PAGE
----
Tokyo Olympics: Georgia Taylor-Brown recovers from PUNCTURE band to take silver in women’s triathlon
from from a tropical storm of gray and black came a blue, white and red flash of towering resilience and talent. It wasn’t a gold medal that Georgia Taylor-Brown won on the shores of Tokyo Bay, but rarely has a silver one looked so impressive.
What a remarkable achievement, and what a crazy finale to a barmy race.
The main point is this – she was flying along on the bike, part of a five-mile breakaway for the better part of 40km, when one of those Olympic twists of fate came upon her. She had gotten a flat rear tire, which drained the air from her batch.
Team GB’s Georgia Taylor-Brown claimed silver in the women’s triathlon in Tokyo on Monday in
Taylor-Brown’s race seemed to be in jeopardy when she suffered a dramatic rear tire puncture
She wiped the tears from her eyes after recovering in the run-up to take the silver medal
She fell at the front of the breakaway and the other four women in front were getting smaller and smaller on the horizon. By the time she dumped her faulty ride, she was 22 seconds back and done.
But that run. She always had it in her legs to excel in that part of the race, as one of the strongest runners in the field and the reigning world champion, but with that gap? My goodness, the way she brought them in was beautiful.
First she caught and passed her teammate, Jessica Learmonth, and then Germany’s Laura Lindemann. That left US Katie Zaferes and Bermuda’s Flora Duffy, two athletes who, along with Taylor-Brown, were favorites here. It was then that the 27-year-old set her on the move.
Duffy was too far up front and won, but Taylor-Brown brought the thunder and stormed past Zaferes. Gutsy doesn’t come close.
Flora Duffy took gold to make history by becoming Bermuda’s first-ever Olympic champion
She covered her eyes as she crossed the line; those in attendance couldn’t quite believe theirs.
The drama had started early. The start had nothing to do with the chaos of the men’s race the day before, when a camera boat drifted in front of the starting pontoon, blocking half the field and necessitating a restart. But even without that layer of farce, there was still a fifteen minute delay due to the storm.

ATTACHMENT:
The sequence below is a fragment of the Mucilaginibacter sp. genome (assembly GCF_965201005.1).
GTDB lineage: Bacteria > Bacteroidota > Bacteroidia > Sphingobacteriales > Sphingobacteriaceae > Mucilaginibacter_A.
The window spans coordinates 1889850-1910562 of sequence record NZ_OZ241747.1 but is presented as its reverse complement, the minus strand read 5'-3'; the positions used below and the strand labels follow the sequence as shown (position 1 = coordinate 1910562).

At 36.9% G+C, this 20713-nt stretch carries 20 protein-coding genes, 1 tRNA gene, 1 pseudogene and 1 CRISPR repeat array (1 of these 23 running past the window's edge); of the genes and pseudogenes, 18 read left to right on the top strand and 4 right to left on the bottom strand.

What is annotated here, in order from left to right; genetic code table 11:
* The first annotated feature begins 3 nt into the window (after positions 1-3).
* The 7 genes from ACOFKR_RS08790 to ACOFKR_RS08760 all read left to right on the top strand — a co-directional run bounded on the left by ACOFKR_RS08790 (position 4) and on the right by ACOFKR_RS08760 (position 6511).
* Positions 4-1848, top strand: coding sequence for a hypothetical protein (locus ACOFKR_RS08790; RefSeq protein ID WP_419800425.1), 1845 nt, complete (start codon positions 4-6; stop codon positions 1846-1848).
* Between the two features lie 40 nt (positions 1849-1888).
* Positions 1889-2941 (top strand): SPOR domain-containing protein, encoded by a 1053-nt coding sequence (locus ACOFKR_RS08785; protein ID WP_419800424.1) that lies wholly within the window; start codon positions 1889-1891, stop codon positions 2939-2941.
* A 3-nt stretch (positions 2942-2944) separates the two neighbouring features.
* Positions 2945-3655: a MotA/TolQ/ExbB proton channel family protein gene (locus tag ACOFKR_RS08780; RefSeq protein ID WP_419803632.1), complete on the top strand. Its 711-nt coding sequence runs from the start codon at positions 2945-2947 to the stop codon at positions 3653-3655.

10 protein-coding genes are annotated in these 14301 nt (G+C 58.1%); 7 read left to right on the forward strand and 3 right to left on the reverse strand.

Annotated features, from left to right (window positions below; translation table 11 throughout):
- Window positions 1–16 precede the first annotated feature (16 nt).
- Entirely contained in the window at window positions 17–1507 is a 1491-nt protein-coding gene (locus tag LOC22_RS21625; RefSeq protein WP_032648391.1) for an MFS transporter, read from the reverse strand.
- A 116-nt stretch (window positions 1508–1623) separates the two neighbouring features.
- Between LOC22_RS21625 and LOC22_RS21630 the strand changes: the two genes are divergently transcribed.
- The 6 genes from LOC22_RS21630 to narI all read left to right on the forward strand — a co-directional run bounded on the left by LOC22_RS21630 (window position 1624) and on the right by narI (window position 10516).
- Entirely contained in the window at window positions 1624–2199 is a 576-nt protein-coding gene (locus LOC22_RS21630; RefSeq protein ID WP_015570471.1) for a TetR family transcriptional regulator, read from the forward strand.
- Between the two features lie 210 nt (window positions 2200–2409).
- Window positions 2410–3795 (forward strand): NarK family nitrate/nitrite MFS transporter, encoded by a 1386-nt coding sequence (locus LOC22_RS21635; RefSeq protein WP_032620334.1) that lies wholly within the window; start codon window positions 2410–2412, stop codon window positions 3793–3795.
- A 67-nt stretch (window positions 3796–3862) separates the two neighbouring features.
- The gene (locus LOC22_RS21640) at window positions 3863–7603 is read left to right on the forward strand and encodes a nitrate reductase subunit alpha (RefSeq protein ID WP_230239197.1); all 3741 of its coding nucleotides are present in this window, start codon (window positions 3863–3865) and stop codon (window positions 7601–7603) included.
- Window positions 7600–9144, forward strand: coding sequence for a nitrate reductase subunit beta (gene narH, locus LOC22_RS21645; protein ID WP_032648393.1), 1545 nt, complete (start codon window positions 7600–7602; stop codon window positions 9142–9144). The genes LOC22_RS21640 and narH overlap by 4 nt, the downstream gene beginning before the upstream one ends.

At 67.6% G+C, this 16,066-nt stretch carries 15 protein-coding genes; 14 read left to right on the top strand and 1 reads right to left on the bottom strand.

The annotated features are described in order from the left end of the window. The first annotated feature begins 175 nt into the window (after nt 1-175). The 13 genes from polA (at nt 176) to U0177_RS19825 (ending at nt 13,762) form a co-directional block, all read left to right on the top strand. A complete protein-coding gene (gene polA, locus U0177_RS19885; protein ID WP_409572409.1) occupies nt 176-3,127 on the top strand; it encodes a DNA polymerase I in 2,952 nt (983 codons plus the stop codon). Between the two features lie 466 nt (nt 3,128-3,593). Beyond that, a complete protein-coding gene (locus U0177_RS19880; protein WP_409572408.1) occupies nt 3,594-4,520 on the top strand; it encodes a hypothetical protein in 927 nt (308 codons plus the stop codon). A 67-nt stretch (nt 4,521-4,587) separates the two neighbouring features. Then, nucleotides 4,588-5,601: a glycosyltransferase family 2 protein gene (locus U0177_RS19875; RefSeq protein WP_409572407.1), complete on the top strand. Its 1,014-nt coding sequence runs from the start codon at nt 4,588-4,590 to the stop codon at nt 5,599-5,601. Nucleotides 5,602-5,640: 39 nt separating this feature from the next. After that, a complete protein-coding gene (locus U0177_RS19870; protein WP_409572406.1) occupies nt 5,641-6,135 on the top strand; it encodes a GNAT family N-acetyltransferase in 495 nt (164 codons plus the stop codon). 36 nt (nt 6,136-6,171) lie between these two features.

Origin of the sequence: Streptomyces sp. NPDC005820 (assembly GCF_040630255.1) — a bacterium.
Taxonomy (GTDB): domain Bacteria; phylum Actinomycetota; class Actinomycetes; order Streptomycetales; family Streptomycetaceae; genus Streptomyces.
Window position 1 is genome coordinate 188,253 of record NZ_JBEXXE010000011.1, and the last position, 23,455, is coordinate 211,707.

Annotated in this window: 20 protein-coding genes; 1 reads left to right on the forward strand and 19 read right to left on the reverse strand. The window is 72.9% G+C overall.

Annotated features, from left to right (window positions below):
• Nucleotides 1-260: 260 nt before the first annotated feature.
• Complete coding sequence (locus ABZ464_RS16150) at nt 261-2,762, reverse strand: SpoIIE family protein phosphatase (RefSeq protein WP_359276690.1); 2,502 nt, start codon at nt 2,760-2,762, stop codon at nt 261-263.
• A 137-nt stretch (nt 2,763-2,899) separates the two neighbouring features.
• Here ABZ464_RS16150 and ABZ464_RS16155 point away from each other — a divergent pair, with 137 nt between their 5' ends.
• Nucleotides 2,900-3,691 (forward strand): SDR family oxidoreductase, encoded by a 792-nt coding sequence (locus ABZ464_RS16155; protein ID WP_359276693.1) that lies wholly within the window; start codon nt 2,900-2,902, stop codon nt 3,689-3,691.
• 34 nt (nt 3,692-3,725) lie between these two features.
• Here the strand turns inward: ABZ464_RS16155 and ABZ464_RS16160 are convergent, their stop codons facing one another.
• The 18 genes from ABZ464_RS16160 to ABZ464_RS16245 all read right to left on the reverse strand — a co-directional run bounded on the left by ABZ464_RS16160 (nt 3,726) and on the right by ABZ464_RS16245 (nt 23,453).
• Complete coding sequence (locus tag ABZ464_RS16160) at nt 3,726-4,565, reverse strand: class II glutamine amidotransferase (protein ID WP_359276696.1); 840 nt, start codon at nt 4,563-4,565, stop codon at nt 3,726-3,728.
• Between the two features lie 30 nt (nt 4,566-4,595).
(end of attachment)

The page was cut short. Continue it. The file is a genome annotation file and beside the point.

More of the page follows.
With the choppy waters and driving rain, they dove in shortly before 7 a.m. and the poor conditions quickly became influential. Two athletes failed to complete the 1,500-meter distance, including Austria’s Julia Hauser, who appeared to almost vomit when fished out of Tokyo Bay, and it wasn’t long before the field was stretched into a line from 300 meters.
As the strongest swimmer, Learmonth, the world’s No. 5, led the way and was the first to return to land at 18 minutes 24 seconds, two seconds ahead of the next. Dealing her damage on the run, Taylor-Brown was fifth, seven seconds behind her teammate, and Vicky Holland was 19th, 48 seconds off the lead. At 35, there were always questions about whether she could still do what she did so well by finishing third in Rio.
Cycling became a demolition derby on the soggy road. A Russian went first, then a French and a Japanese rider and soon seven left and counted. Others hit the deck and carried on, a field vulnerable to weather-induced calamities in a sport that already lends itself to a battle of attrition.
Duffy was a consistent race leader and she broke down in tears after crossing the line
A group of seven had set out at the front, led initially by Taylor-Brown and Learmonth, then by the two favourites, Flora Duffy of Bermuda and American athlete Katie Zaferes. By the third round of 5km out of eight, that cohort had more than a minute between them and the eighth, but then their select group started to thin out.
First, Summer Rappaport was dropped from the US, and then there were five after Brazil’s Vittoria Lopes relapsed. Crucially, the remaining leaders were Laura Lindemann from Germany, a brilliant runner who finished second in the German 3000m Indoor Championships.
A big finish was in development, but then things started to look iffy for half of the British side’s advance. With the end of the cycle stage approaching, Taylor-Brown abruptly lost pace – a flat tire, we were informed. Luck at the Games goes in all directions, and in an instant she collapsed.
She dropped a total of 22 seconds on the transition to the run, but soon caught Learmonth, who would finish ninth. Then she passed Lindemann to finish third. Then Zaferes rings the bell to go second. It was amazing.
By the end, she was more than a minute behind Duffy, but way ahead of where she could have been. A particularly shiny silver.
It was treacherous conditions for the participants compared to Monday’s men’s race